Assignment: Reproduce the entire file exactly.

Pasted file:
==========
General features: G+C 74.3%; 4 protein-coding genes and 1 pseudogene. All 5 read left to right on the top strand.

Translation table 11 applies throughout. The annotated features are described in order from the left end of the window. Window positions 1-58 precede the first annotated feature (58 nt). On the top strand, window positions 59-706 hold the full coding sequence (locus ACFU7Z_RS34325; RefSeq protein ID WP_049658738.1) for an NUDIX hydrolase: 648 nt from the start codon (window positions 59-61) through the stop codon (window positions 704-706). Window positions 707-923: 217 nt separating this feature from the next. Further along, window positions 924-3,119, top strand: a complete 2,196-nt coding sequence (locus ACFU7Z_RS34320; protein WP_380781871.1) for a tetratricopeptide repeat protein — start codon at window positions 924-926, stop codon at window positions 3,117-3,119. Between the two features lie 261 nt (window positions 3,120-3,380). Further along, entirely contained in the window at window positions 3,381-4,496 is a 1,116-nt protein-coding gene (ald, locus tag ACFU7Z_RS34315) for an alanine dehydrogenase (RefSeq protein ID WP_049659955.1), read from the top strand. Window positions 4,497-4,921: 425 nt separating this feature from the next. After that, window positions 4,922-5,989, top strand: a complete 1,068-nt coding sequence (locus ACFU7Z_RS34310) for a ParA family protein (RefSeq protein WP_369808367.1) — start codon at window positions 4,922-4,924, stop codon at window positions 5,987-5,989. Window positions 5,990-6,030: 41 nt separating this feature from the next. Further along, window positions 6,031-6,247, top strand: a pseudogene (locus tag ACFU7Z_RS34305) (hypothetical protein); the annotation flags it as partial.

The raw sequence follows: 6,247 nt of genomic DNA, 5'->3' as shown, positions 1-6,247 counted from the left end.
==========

General features: G+C 74.3%; 4 protein-coding genes and 1 pseudogene. All 5 read left to right on the top strand.

Translation table 11 applies throughout. The annotated features are described in order from the left end of the window. Window positions 1-58 precede the first annotated feature (58 nt). On the top strand, window positions 59-706 hold the full coding sequence (locus ACFU7Z_RS34325; RefSeq protein ID WP_049658738.1) for an NUDIX hydrolase: 648 nt from the start codon (window positions 59-61) through the stop codon (window positions 704-706). Window positions 707-923: 217 nt separating this feature from the next. Further along, window positions 924-3,119, top strand: a complete 2,196-nt coding sequence (locus ACFU7Z_RS34320; protein WP_380781871.1) for a tetratricopeptide repeat protein — start codon at window positions 924-926, stop codon at window positions 3,117-3,119. Between the two features lie 261 nt (window positions 3,120-3,380). Further along, entirely contained in the window at window positions 3,381-4,496 is a 1,116-nt protein-coding gene (ald, locus tag ACFU7Z_RS34315) for an alanine dehydrogenase (RefSeq protein ID WP_049659955.1), read from the top strand. Window positions 4,497-4,921: 425 nt separating this feature from the next. After that, window positions 4,922-5,989, top strand: a complete 1,068-nt coding sequence (locus ACFU7Z_RS34310) for a ParA family protein (RefSeq protein WP_369808367.1) — start codon at window positions 4,922-4,924, stop codon at window positions 5,987-5,989. Window positions 5,990-6,030: 41 nt separating this feature from the next. Further along, window positions 6,031-6,247, top strand: a pseudogene (locus tag ACFU7Z_RS34305) (hypothetical protein); the annotation flags it as partial.

The raw sequence follows: 6,247 nt of genomic DNA, 5'->3' as shown, positions 1-6,247 counted from the left end.